Henry & Sylvia Yaschik Foundation

Henry and Sylvia Yaschik Foundation 2014

2014 Application Procedure

  • All applicants are required to supply all required information on all applications.
  • These applications must be delivered electronically to the foundation by April 30, 2014.
  • No late applications will be accepted.
  • Applicants will be notified about the results of their application by June 30, 2014.

Please check back here in early 2015 when the application process will begin again. Thank you for applying!

The Henry and Sylvia Yaschik Foundation is a non-profit charitable foundation based in Charleston, South Carolina. The Foundation, created as a bequest in the estates of Henry and Sylvia Yaschik, is committed to sustaining both the secular and the Jewish values that the Yaschiks embraced and supported in their lifetimes. Long-time residents of Charleston, South Carolina, Sylvia and Henry were enormously grateful for the opportunities afforded to them, and they wanted to make sure that their legacy of charity and philanthropy continued even after their deaths.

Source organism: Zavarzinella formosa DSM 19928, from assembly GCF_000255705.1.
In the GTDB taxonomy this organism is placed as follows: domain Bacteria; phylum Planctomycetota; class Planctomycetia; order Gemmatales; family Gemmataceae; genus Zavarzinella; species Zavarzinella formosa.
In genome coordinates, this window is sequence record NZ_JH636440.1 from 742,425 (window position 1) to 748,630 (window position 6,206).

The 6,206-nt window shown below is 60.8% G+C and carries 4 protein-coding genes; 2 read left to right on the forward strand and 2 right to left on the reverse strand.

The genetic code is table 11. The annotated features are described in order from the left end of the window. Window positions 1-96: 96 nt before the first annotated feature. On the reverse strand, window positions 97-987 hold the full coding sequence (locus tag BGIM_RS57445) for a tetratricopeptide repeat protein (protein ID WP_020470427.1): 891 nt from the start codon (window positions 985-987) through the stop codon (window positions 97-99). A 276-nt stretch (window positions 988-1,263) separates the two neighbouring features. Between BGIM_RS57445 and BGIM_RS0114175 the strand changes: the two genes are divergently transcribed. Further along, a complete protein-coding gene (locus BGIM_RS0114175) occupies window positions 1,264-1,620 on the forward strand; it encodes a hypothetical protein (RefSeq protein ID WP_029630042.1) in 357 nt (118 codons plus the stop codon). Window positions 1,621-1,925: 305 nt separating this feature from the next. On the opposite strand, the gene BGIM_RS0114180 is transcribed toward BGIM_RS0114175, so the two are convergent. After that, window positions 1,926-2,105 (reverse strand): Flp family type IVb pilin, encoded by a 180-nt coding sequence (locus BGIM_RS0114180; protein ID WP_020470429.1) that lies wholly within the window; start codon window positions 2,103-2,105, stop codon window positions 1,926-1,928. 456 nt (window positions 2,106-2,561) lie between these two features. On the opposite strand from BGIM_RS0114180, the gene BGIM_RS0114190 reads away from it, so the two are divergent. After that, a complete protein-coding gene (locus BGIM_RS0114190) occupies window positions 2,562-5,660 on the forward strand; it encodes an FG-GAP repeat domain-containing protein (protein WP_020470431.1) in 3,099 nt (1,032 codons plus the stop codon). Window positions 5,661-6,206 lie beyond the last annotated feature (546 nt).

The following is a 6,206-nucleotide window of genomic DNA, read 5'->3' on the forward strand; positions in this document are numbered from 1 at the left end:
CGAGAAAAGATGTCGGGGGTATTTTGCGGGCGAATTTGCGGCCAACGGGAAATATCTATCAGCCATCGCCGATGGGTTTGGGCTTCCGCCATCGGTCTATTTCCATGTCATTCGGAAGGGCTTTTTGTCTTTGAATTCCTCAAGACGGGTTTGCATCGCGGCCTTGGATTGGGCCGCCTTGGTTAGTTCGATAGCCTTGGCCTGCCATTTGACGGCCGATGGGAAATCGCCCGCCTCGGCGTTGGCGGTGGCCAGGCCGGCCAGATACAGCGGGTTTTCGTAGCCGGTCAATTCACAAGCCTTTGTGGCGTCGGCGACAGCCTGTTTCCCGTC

Henry Yaschik was born in Argentina, returned to Poland shortly thereafter, then came to Charleston as a young child in 1913. Sylvia was born in New York, met Henry on a blind date, and relocated to Charleston after a short courtship. At first, Sylvia worked as a bookkeeper for Breakstone Dairy while Henry worked in the family grocery business on Coming and Spring Streets. Henry moved into the real estate and mortgage business, establishing successful companies that are flourishing to this day.

Sylvia was a stay-at-home mom, raising Ann (Chana), Marsha, and Bonnie. Henry and Sylvia served on boards of numerous organizations including Hadassah, BSBI, the Charleston Jewish Federation, and the National Council of Jewish Women. Although Henry graduated from the High School of Charleston, he was not able to attend college. Joking that he graduated from the “school of hard knocks,” he was given an honorary doctorate by the College of Charleston in 1992. He had an incredible love of learning and was committed to the continuation of the Jewish tradition. Henry and Sylvia were deeply committed to “giving back” and established a large philanthropic foundation in their estate.